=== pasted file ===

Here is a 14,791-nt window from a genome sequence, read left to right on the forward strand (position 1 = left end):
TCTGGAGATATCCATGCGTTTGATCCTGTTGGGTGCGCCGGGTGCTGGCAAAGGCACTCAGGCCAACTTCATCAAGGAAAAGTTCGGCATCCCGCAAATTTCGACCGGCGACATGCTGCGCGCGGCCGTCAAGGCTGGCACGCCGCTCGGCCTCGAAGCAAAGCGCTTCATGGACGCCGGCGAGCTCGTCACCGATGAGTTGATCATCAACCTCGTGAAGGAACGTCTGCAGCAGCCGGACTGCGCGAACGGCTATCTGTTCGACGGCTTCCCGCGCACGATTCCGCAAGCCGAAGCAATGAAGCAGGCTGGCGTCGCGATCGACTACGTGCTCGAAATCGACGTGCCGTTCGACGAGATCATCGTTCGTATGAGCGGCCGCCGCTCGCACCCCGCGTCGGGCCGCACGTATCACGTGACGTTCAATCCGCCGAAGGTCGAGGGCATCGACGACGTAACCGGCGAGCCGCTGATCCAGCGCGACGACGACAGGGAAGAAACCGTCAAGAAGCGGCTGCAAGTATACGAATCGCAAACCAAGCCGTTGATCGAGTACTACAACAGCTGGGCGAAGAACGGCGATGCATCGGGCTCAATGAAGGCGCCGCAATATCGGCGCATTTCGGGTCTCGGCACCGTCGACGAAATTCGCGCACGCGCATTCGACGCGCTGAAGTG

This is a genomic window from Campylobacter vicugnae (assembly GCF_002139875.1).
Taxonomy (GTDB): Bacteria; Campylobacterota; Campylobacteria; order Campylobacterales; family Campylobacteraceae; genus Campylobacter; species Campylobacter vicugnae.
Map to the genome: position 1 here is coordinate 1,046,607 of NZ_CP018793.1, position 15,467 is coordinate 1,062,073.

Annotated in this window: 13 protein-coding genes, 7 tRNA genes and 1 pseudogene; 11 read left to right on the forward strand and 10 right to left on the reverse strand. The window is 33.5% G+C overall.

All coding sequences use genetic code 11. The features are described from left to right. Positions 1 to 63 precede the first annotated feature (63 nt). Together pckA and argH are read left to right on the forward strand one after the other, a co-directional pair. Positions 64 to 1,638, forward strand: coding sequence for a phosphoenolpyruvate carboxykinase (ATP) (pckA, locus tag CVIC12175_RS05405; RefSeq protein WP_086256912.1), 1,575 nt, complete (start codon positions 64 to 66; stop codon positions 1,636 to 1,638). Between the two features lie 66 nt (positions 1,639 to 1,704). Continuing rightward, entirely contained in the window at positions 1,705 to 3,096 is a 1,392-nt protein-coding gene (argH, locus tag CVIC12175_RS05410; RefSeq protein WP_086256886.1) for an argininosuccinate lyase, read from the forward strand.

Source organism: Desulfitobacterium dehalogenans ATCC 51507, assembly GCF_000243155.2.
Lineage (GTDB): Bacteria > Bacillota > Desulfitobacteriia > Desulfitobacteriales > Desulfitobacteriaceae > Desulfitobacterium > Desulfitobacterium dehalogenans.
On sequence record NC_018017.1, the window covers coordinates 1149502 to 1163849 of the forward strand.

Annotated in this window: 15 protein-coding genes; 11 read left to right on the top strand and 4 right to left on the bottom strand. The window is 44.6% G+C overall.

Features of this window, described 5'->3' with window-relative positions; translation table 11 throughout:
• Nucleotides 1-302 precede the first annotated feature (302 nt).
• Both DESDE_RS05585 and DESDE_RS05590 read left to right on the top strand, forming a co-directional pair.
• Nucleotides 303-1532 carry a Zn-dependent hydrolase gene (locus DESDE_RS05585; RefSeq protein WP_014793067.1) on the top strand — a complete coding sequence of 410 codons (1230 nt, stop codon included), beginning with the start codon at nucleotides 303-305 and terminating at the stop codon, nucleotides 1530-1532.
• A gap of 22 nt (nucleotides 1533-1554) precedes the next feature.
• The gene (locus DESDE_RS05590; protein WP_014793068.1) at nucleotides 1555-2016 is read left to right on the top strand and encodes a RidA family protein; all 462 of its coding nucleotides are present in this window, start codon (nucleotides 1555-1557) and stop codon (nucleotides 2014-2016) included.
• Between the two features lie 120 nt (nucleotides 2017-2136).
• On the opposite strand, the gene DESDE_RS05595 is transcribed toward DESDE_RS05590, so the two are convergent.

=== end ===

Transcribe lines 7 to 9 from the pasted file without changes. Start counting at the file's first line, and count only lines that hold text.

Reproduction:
All coding sequences use genetic code 11. The features are described from left to right. Positions 1 to 63 precede the first annotated feature (63 nt). Together pckA and argH are read left to right on the forward strand one after the other, a co-directional pair. Positions 64 to 1,638, forward strand: coding sequence for a phosphoenolpyruvate carboxykinase (ATP) (pckA, locus tag CVIC12175_RS05405; RefSeq protein WP_086256912.1), 1,575 nt, complete (start codon positions 64 to 66; stop codon positions 1,636 to 1,638). Between the two features lie 66 nt (positions 1,639 to 1,704). Continuing rightward, entirely contained in the window at positions 1,705 to 3,096 is a 1,392-nt protein-coding gene (argH, locus tag CVIC12175_RS05410; RefSeq protein WP_086256886.1) for an argininosuccinate lyase, read from the forward strand.

Source organism: Desulfitobacterium dehalogenans ATCC 51507, assembly GCF_000243155.2.
Lineage (GTDB): Bacteria > Bacillota > Desulfitobacteriia > Desulfitobacteriales > Desulfitobacteriaceae > Desulfitobacterium > Desulfitobacterium dehalogenans.